Judge urges family of legendary jockey to resolve will row
A judge has urged a mother and her four children to try to resolve a dispute over the valuable estate of the late and legendary amateur jockey Bunny Cox.
Mr Justice Denis McDonald made the appeal twice at the High Court during proceedings by a court-appointed administrator against Sally Cox, widow of John Richard Cox, known as Bunny, of Lisnawilly, Dundalk, Co Louth, who died in January 2006, aged 81.
A native of Dundalk, Mr Cox was one of the greatest amateur riders in the history of Irish National Hunt racing. He rode his first winner aged 13 in 1938 and his career in the saddle extended until 1972.
He won the National Hunt Chase in successive years at Cheltenham on Pontage (1953) and Quare Times, which went on to win the Aintree Grand National for Vincent O'Brien.
Mr Cox had appointed three executors of his estate, one of whom was his wife.
Anthony Toomey was later appointed by the court as administrator. The administrator's case is aimed at setting aside a deed of transfer of March 18, 2005, made between the late Mr Cox and his wife.
Under that transfer, Mr Cox transferred the house and land at Lisnawilly from his sole name into the joint names of himself and his wife. The effect of the transfer, if upheld, is the house and property passed to Ms Cox on her husband's death.
It is claimed Mr Cox's consent and/or signature to the deed of transfer was procured by duress and/or undue influence. It is alternatively claimed the transaction effected as a result of the transfer amounts to an unconscionable bargain.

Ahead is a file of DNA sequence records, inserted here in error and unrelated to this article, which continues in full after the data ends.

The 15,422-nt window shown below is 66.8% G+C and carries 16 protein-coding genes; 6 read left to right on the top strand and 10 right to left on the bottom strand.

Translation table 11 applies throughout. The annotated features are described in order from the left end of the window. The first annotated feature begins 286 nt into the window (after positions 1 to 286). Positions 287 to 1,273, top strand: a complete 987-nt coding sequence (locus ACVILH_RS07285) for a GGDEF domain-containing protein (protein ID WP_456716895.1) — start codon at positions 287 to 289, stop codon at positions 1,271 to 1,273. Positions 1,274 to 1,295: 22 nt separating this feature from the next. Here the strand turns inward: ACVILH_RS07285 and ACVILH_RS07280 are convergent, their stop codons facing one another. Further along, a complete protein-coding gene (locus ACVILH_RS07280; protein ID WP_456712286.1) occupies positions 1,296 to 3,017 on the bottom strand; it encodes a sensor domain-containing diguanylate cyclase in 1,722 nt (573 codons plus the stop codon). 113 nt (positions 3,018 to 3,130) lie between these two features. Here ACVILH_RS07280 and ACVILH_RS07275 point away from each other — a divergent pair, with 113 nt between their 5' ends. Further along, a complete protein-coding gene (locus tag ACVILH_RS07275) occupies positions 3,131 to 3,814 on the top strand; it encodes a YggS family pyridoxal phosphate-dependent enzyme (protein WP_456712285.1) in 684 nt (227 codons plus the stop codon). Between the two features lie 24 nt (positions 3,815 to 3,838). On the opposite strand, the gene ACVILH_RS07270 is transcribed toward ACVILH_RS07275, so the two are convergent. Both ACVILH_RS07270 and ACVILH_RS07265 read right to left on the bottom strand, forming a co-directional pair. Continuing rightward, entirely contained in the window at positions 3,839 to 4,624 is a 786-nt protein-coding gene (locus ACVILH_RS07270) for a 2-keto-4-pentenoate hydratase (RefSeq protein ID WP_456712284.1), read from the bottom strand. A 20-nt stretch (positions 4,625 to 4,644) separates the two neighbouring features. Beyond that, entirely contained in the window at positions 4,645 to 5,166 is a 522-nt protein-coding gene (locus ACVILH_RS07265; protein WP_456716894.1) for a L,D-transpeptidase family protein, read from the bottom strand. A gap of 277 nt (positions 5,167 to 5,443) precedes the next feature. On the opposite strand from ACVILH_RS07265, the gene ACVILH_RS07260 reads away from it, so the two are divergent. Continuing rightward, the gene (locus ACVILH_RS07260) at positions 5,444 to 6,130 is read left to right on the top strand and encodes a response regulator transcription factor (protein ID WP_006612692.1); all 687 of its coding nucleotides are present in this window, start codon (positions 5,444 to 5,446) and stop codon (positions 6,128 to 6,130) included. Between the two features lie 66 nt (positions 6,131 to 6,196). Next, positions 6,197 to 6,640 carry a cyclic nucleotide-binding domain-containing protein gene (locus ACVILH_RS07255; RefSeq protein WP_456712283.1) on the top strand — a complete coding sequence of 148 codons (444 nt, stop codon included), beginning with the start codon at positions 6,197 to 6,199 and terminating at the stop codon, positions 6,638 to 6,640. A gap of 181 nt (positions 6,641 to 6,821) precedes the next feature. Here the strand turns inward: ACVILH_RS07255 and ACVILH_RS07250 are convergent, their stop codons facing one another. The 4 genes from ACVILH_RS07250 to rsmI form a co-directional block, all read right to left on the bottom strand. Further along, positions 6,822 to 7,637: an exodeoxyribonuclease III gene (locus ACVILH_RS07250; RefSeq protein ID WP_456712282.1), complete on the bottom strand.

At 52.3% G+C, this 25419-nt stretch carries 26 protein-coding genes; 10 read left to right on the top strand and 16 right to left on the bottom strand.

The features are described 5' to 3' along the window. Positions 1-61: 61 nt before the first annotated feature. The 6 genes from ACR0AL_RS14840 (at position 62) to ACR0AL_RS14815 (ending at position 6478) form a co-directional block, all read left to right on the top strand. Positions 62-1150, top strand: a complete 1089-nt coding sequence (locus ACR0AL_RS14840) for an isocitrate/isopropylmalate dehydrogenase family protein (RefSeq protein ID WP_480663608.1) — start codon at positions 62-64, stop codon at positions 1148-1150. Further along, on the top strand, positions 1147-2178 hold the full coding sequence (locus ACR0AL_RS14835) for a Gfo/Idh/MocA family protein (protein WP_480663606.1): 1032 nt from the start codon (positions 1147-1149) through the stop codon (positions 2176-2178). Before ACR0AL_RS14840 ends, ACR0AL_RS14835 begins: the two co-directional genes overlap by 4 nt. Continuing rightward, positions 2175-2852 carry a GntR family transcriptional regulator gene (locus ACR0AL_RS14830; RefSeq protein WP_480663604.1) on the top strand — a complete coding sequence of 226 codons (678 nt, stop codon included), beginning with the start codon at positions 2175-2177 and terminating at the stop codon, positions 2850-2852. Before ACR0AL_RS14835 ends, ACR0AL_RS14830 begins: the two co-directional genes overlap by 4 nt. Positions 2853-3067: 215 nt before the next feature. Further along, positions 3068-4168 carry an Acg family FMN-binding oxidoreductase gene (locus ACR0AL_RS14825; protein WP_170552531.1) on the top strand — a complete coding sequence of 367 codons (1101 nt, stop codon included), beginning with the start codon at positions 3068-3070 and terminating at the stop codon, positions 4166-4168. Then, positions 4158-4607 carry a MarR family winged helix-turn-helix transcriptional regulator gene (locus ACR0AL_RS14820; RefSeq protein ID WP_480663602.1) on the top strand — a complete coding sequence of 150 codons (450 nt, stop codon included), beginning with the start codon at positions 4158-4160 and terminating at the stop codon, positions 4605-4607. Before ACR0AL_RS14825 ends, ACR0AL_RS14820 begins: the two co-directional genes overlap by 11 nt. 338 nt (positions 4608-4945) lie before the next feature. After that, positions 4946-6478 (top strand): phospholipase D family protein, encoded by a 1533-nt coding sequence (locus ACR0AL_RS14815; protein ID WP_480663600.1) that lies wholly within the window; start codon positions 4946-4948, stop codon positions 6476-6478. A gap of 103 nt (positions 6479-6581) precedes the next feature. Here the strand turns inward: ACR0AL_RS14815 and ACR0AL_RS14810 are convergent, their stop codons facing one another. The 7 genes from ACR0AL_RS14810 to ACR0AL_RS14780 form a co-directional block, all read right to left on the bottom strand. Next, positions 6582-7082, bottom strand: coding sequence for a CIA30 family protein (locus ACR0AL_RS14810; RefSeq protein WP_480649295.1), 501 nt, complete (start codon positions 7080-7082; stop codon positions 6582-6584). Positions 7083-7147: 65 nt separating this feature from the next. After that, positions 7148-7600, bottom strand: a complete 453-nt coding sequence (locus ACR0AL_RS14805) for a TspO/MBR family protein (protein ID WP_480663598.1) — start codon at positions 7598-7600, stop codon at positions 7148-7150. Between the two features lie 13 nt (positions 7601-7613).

It is claimed, after the transfer, Mr Cox made a last will on June 11, 2005, and a codicil or amendment on August 17, 2005.
Under that will, it is claimed Mr Cox left 50pc of his house and land to his wife; 10pc to each of his three daughters, Jennifer, Michelle and Suzanne; and 20pc on trust for his son Richard for his life, to be split equally after Richard's death between the three daughters.
It is alleged, when Mr Cox signed the March transfer document, he had been suffering from ill-health for some time, having been diagnosed with lung cancer about November 2004.
Other claims include that he did not have the benefit of independent legal advice concerning the transfer document which, it is claimed, was witnessed by the same solicitor for Mr Cox and his wife.
In opposing the case, Ms Cox denies the claims, saying the March 2005 transfer was in consideration of the natural love and affection her husband bore for her and is valid, effective and enforceable.
She says her husband acted freely and voluntarily.
The hearing continues today.